The Benefits of Pouring Your Heart Onto Paper



The distant fires

covered our valley in smoke

writing clears the haze


When I recently wrote a guest post for the International Christian Fiction Writer’s blog, I had no idea so many other writers believed in the power of journal writing as much as I do.

I’m honored to have this article republished as a guest post by Danielle Hanna, who has written a book about this topic.

I’d love it if you’d pop in and take a peek at the lovely way she presented it. As a coffee loving writer, who journals, I adore how it looks—yummy.

Let me know what you think. And by the way, have you ever kept a journal?

Journal Writing Blessings ~ Wendy ❀

Here’s the link: Journaling is Good for the Author’s Heart, Soul, and Writing  

Our valley after a few days of glorious rain.

20 thoughts on “The Benefits of Pouring Your Heart Onto Paper

  1. Congratulations! Can’t wait to go have a look! And yes, before there was a blog, there was definitely a journal, and still is. Much of what I write is birthed of something I jot down throughout the day. 🙂

    1. Thank you, Marisa. Journals are a well of inspiration for many kinds of writing: memoir, novels, blogs. Poetry is also a form of writing that can be “birthed” from journals. Blessings as you continue to draw on Christ and fill your well. ❀

  2. Wendy, thank you for sharing your thoughts on the joys of journalling. Congratulations too on the inclusion of this article in another journal. Yes, writing your thoughts down spontaneously, by putting pen to paper, opens all your channels to a deep inner knowing and a overflowing of grace. The awareness that results from scripting your dreams and you destiny will become a strong agent for transformation. Enjoy diving into the great water of words.

    1. Mary, I love your phrase—“Enjoy diving into the great water of words.” Not many things are as cozy as opening up my journal and picking up my favorite pen in the early hours of the morning. So glad to hear that you also journal. ❀

  3. Great post, Wendy. Journaling is very cathartic and it helps get things into the realm of the concrete instead of the abstract. That in turn stops the “what if’s” and help us deal with whatever is troubling us. Love and hugs, N 🙂 <3

    1. Natalie, I agree it “helps us deal with whatever is troubling us.” <3 And to go back later and read about specific prayers and how they were answered is a bonus blessing. ❀ Hurray that you made it to your vacation and back safely. 🙂

  4. I’ve journaled since 5th grade, when I received my very first diary with a little lock and key. That was in 1972! I started out just listing events, but even in that little diary, I started writing feelings, reactions, and vivid descriptions of events. I’ve been journaling ever since. I have to say, without journaling at some particularly difficult times in my life, I fear I would not have made it through as a sane person. I discovered at some point that, without realizing it, I was writing letters to God essentially, and so they were prayers of my true heart. Just getting those thoughts and feelings and fears out on paper helped me more than I can say. Often by the end of my writing, I would have my answer on how to deal with some things, how my thinking was skewed and not of God’s will for me, and how to get on the right path once again. I’ve tried journaling on a computer or my iPad, but I feel my best journaling comes from writing with pen and paper. There is something true that comes out of my pen through my hand, arm and all the way to my heart. It is hard to explain, but makes a difference to me. I’ve advised many people over the years, who were especially going through a difficult time, to journal about it all, because it helps. It helps to get things on paper and it helps to go back and see how God has answered our thoughts and prayers. I love your post because it seems we’re on the same page about journaling! God bless you Wendy!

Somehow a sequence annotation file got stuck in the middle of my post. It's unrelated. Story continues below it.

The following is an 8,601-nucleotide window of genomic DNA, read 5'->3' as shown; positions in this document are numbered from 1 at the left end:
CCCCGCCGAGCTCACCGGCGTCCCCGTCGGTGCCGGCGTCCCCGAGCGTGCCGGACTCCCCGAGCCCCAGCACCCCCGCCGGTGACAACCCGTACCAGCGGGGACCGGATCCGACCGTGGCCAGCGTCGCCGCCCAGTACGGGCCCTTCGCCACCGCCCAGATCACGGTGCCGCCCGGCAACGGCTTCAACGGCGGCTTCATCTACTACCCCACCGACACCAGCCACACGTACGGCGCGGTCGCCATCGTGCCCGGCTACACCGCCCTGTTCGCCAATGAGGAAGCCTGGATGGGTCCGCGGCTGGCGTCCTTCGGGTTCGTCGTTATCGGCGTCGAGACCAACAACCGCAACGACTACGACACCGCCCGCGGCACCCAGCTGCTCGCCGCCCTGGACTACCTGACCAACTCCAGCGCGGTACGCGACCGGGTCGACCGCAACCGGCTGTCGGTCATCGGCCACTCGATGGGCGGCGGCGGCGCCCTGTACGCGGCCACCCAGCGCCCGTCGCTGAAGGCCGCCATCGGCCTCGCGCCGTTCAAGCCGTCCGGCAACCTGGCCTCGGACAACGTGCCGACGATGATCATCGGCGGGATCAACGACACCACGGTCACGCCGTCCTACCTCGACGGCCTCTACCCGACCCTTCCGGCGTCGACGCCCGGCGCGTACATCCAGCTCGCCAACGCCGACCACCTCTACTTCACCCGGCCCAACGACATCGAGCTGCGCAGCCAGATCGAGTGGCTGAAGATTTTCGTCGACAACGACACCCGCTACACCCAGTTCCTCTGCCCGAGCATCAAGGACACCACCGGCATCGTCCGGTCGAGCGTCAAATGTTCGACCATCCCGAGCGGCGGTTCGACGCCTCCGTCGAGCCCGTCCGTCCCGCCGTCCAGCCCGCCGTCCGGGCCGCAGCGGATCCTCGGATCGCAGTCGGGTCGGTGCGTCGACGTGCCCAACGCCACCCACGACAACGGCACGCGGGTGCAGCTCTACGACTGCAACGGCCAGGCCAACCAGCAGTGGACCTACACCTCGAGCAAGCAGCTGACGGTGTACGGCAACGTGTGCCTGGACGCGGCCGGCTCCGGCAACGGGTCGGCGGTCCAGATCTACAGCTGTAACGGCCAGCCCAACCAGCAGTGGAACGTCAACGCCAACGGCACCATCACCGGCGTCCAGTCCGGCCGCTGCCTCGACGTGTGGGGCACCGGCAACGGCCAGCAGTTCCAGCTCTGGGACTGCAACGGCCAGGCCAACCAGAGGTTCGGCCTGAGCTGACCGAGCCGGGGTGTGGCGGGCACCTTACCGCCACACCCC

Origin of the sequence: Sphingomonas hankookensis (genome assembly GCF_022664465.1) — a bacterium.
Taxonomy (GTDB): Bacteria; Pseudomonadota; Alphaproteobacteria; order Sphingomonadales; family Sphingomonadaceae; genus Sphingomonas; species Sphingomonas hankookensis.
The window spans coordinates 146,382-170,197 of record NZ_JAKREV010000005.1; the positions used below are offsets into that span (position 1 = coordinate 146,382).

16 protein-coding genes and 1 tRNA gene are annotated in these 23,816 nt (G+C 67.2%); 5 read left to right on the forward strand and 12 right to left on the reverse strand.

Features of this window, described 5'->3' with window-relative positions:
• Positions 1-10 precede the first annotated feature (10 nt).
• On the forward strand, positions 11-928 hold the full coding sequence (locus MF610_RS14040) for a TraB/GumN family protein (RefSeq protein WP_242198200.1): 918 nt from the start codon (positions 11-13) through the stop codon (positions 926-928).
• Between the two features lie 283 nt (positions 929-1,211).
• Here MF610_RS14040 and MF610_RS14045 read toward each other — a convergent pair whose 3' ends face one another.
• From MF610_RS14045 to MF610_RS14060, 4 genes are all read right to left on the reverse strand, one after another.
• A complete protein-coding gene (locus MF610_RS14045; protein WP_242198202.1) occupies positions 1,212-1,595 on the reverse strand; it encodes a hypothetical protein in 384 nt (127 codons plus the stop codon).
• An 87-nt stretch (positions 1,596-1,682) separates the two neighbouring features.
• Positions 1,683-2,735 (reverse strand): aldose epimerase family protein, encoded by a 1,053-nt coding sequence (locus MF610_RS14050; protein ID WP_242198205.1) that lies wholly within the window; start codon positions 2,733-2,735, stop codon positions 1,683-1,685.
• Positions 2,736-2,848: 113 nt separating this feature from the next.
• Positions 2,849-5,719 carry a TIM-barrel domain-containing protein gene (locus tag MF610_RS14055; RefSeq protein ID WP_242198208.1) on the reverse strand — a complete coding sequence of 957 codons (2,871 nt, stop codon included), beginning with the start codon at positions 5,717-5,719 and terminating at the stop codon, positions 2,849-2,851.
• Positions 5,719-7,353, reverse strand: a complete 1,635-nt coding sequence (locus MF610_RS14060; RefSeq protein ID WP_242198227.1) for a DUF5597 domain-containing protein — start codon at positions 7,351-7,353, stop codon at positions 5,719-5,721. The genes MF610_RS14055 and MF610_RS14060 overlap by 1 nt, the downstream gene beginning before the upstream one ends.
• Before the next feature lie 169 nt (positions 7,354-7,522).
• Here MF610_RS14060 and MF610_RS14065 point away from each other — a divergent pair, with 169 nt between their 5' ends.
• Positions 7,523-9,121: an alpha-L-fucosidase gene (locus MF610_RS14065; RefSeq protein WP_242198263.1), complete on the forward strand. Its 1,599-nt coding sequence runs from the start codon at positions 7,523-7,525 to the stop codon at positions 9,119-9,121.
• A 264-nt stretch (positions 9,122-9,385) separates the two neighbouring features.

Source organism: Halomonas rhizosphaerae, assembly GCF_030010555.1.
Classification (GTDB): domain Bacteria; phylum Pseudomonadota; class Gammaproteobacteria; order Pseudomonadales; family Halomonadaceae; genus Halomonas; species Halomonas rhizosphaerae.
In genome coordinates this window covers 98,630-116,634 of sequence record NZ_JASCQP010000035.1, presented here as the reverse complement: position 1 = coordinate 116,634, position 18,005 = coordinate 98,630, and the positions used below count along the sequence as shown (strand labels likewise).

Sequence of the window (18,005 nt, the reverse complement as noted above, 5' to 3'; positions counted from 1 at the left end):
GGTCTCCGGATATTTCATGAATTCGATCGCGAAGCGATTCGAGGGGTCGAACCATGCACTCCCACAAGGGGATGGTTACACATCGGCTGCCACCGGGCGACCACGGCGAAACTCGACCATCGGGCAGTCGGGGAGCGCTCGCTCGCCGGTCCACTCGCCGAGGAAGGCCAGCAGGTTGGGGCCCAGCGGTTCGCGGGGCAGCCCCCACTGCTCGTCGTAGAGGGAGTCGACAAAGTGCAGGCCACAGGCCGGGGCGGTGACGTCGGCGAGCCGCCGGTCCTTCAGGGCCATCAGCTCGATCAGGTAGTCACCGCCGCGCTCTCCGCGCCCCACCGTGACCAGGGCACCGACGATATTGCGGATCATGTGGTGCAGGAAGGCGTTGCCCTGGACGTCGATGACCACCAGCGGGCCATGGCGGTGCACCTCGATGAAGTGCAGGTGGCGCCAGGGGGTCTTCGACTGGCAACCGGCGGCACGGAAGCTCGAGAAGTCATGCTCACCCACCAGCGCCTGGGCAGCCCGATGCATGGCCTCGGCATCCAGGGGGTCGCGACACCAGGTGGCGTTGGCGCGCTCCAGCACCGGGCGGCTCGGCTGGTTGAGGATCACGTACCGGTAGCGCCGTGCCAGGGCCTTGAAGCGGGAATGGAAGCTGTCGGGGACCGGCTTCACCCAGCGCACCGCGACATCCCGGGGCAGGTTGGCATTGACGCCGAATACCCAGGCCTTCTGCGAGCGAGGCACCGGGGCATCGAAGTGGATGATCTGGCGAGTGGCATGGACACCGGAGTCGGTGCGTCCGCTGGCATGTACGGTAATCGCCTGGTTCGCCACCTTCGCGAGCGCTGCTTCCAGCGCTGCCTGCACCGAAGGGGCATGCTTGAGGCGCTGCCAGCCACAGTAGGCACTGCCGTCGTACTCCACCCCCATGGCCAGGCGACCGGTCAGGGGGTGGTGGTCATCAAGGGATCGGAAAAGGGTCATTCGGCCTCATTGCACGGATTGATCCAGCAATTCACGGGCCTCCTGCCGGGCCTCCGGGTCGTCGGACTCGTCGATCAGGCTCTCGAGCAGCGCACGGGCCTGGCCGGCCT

1. Elaine, I love your description for how you journal. Yes, we’re on the same page, a paper page penned by hand to a God who cares and knows our thoughts before we even write them down. And in our writing we learn the truth about us and our relationship with Him. God’s blessings to you too, dear friend. ❀

      1. Well not so much in my writing journal.

        BTW, big blog post coming out tomorrow about my ordeal this past week. Thank you again for all your love and support my friend!

        1. You’re so welcome, Rhonda. I was touched by the kind responses of blogging friends to the prayer request. We were experiencing smoky days around here at the time you were going through your ordeal. I can’t even imagine how scary it must have been for all of you. xo

  5. I am so tickled your post is making the rounds … God is so good. I wrote an article once that was published in several locations … just made me praise the Lord! 🙂

    1. Shelli, I would love to hire you to go over all my posts. You are such a talented lady. I’m slowly getting braver. I’m guest posting on a lovely blog next month for writers who garden—I’ve already sent my pictures and article for it. It’s so much scarier writing for others. But now I’m getting into it. I admire how your work has been published so many times. Praise the Lord, indeed. ❀

    1. Thank you, Kath. I hope you find what works best for you. Some days my writing isn’t legible, other days I just jot down a verse, and on the poignant entries I fill up a few pages. ❀ Blessings.

  6. Yes, I keep journals. Thank God for that practice – whole periods of my life would have been lost if I hadn’t made notes in my journal right away.

    1. Cynthia, I can relate to your words. I’ve also been journal writing for over 31 years, and so much is recorded in those pages that I could never remember on my own. 🙂

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